– Amherd wants to coordinate arms purchases with Austria and Germany
“European Sky Shield” is the name of a project by German Defense Minister Boris Pistorius, who traveled to Bern on Friday. Switzerland wants to be there, along with 16 other European countries.
How should the Swiss Army respond to the threat from the east? How should she defend against enemy drones, cruise missiles and guided missiles and thus protect herself against the threat? Since the outbreak of the war in Ukraine, Swiss political and specialist circles have been speculating. Because there are no concrete plans coming into effect soon.
The last time you heard from Federal Councilor Viola Amherd was last year. In response to the outbreak of war in Ukraine, he said: “We need to buy the new F-35 fighter jet and the new Patriot surface-to-air defense system.” There is radio silence as Parliament heeds Amherd’s call. Problematic from a security perspective: It will take up to seven years for America’s modern systems to be ready for use in Switzerland.
The “European Sky Shield” wants to strengthen the dilapidated air defenses in Europe.
Surprising new things are now known: Federal Councilor Viola Amherd, her Austrian counterpart Claudia Tanner and German Defense Minister Boris Pistorius intend to sign a joint declaration in Bern on Friday. This was reported by German and Austrian media on Monday “Click”.
Accordingly, as part of a European project known as the “European Sky Shield Initiative”, the purchase of weapons to deter enemy air attacks is to be jointly agreed in the future. The “European Sky Shield” was created last August at the initiative of German Defense Minister Pistorius and aims to strengthen the dilapidated air defense in Europe and consolidate joint efforts.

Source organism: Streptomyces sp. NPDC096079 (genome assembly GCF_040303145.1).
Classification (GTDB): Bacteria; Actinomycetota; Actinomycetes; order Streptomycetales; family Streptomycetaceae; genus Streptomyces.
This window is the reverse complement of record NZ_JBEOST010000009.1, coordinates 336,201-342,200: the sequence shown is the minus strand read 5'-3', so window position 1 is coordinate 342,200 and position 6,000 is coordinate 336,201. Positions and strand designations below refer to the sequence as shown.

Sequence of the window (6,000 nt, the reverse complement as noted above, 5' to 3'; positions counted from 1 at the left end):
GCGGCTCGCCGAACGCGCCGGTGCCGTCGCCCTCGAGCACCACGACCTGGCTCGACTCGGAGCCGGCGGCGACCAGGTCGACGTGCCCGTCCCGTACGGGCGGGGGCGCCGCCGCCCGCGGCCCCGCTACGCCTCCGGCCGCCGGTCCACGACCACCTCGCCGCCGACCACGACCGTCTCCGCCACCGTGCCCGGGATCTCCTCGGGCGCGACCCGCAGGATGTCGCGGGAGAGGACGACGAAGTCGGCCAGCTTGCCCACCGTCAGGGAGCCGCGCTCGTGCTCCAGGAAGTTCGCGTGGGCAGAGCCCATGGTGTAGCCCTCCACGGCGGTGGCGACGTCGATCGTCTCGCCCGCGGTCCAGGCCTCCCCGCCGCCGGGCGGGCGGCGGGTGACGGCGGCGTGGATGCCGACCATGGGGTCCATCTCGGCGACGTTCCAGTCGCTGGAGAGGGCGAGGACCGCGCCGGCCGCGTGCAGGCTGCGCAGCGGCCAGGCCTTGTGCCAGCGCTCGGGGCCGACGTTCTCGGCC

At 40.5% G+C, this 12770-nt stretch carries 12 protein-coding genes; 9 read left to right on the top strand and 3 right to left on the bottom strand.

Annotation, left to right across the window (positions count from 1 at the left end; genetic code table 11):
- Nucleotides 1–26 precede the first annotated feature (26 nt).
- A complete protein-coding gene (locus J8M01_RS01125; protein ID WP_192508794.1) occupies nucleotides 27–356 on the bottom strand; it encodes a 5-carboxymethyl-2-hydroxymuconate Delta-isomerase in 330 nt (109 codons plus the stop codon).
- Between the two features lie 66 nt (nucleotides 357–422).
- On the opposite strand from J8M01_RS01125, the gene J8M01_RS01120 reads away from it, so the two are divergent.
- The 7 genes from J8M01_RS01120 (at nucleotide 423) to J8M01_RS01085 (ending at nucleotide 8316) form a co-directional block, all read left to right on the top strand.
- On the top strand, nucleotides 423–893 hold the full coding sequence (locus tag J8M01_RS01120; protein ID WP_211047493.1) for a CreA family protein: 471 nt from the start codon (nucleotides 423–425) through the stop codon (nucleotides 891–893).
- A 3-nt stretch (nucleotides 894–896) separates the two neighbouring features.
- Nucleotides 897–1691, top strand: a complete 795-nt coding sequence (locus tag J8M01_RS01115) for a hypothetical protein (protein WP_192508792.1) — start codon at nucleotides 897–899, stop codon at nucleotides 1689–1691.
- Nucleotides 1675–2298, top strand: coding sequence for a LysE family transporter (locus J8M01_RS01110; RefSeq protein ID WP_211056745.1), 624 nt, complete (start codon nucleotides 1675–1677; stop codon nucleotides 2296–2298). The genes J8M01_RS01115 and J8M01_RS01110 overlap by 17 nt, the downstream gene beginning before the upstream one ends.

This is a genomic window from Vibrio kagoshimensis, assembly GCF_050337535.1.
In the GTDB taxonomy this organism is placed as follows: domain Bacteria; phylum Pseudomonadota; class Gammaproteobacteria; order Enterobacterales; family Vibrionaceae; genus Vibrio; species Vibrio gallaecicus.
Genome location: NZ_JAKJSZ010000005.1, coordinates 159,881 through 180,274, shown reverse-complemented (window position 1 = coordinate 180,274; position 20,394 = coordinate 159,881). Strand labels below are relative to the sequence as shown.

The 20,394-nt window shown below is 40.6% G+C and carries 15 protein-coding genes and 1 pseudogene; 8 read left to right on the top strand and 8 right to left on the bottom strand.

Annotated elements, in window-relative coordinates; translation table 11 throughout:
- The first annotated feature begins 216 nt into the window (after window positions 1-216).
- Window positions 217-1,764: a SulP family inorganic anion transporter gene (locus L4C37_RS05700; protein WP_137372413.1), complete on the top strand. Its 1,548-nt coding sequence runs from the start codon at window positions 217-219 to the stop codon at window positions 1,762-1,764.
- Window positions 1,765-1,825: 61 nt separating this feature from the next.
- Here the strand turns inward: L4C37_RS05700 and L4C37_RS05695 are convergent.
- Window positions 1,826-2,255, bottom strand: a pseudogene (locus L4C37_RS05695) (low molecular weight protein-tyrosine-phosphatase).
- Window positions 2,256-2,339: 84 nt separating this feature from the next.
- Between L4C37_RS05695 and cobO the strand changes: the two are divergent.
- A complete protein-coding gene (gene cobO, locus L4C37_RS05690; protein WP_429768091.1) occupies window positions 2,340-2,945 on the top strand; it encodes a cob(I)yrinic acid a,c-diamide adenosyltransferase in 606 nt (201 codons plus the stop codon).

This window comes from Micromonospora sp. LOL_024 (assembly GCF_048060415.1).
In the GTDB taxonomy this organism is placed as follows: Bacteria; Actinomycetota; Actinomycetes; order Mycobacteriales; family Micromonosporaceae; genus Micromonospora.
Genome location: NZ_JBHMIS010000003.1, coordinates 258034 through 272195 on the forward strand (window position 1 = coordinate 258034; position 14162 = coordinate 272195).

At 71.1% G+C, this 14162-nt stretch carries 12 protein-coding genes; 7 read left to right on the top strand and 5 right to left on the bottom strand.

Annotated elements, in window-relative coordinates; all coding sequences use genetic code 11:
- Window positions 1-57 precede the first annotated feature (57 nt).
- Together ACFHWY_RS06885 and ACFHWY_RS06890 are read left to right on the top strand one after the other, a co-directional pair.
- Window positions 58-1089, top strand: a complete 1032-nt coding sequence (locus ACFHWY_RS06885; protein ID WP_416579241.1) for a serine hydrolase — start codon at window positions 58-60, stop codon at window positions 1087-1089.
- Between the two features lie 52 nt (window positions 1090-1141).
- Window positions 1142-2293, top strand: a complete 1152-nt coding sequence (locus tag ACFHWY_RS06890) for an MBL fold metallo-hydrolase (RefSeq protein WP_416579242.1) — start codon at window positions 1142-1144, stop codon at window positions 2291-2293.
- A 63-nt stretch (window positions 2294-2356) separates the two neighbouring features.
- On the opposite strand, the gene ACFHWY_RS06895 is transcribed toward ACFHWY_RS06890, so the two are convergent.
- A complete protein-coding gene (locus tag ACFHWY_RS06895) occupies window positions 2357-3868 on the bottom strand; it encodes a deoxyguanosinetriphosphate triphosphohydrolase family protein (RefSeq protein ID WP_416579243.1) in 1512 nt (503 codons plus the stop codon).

Procurement programs for air defense are to be jointly contracted by participating forces in Europe to achieve lower costs in the arms market. This collaboration should also enable discounting in the areas of maintenance and logistics.
Isn’t neutrality affected?
Amherd’s defense ministry insists that this is possible without any problems even for neutrals like Switzerland. In the future, each participating country can define where and to what extent it wants to participate. After signing the (initially non-binding) declaration of intent, Switzerland will explore where to specifically strengthen cooperation with other countries. “For example, the new Swiss surface-to-air defense system Patriot could strengthen coordination, for example, in information exchange and operational and training cooperation,” says the Department of Defense (VBS). This leads to cost savings.
From the point of view of DDPS, joint procurement of new security systems is also conceivable – especially for shorter distances. Switzerland already has a problem: the military (except for a few Stinger guided missiles and a few 35mm cannons) does not have a viable defense system for nationwide drone defense now or in the future. The new Patriot system, which should be available from 2030, is designed for longer ranges.
According to the DDPS, future participation in several areas is possible for neutral states. In the present case, Switzerland and Austria intend to register their reservations under the neutrality act in a supplementary notification.
Participation or involvement in international military conflicts should be rejected. By signing the Declaration of Intent, neutral Austria and Switzerland intend to join the cooperation of a total of 17 European countries behind the “European Sky Shield” project.
Benjamin Gaffner He has been a Federal House editor since 2000. His report focuses on security and migration policy issues.More info